Jaipur/Jodhpur/Barmer: Traffic jams and Jaipur had been oxymorons for me, till I found myself back in my hometown on a reporting assignment last month.
As my car inched forward in the city’s snaking traffic on Christmas Eve, it seemed half the country was holidaying in the Pink City.
Soon, my photojournalist colleague and the exasperated driver had started abusing my dear Jaipur. The driver joked: “Khana pet kharab kar deta hai aur traffic dimag. Phir kehte hain padharo mhare des (the food upsets your stomach and the traffic drives you insane, and then they say come to my state — a reference to the popular Rajasthani folk song, Kesariya balam).”
The insult to my city seemed like a personal attack to me. Fuming, I turned my face to the car window to look at the city, only to realise that the massive lifestyle changes that Jaipur had witnesses since 2014 — the year I left the city — had made it almost unrecognisable to me.
When Jaipur got a night life
The most fascinating aspect of the new Jaipur for me was its nightlife — the city that I remembered would fall asleep by 9 pm.
The area around the Nahargarh Fort — once notorious for groups of men riding around on bikes, bottles of Tuborg in hand, after dark — is now spectacular at night. Back then, the fort would be closed to visitors by 5 pm. But the time has now been extended till 9.30 pm, allowing visitors a night-time feel of the fort, with its cannons and rooms, once occupied by the royalty.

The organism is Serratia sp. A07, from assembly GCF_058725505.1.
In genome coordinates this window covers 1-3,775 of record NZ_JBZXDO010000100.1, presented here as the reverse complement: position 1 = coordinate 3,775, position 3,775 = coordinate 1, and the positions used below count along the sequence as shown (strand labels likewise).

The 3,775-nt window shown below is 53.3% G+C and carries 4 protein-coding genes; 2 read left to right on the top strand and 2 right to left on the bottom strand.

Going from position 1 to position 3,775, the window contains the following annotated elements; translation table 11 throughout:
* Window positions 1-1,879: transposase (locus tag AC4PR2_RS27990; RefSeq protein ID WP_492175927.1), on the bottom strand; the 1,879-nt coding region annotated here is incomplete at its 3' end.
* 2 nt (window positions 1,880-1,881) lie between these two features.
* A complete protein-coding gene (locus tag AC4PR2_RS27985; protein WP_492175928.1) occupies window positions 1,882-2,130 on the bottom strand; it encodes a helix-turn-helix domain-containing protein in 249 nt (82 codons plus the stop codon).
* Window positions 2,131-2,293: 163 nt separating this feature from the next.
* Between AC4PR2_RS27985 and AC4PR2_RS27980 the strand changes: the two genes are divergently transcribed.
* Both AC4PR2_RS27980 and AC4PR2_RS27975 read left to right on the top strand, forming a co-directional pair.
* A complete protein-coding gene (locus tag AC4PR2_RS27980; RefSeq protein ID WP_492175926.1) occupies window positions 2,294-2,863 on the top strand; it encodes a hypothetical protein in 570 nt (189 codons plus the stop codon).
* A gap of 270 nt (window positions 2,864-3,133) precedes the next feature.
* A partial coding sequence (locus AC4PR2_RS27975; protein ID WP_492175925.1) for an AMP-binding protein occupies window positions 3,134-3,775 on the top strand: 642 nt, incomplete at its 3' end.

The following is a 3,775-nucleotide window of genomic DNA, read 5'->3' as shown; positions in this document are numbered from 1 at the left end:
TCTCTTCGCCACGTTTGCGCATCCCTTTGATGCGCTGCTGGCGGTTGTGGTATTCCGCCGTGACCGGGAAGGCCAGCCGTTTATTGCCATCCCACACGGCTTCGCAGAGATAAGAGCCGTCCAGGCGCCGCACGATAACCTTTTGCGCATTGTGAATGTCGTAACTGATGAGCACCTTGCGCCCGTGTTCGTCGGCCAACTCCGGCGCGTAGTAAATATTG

From a neglected fort infamous for young couples looking for corners to make out, it today overflows with tourists and vendors selling guava, milk and chaat. The promenade in front of Jai Mahal has also been developed beautifully, with the palace gleaming at night and both tourists and local residents enjoying ice creams and the view.
The other city attraction, Hawa Mahal, too, looks dazzling in the evening. The bustle and congestion of the old city around it seem to fade out as one pauses to look at it. “I often come here at night now, after peak hours, and just enjoy the view. The lighting has also made the area safe for us to leave our houses at night,” a resident told me.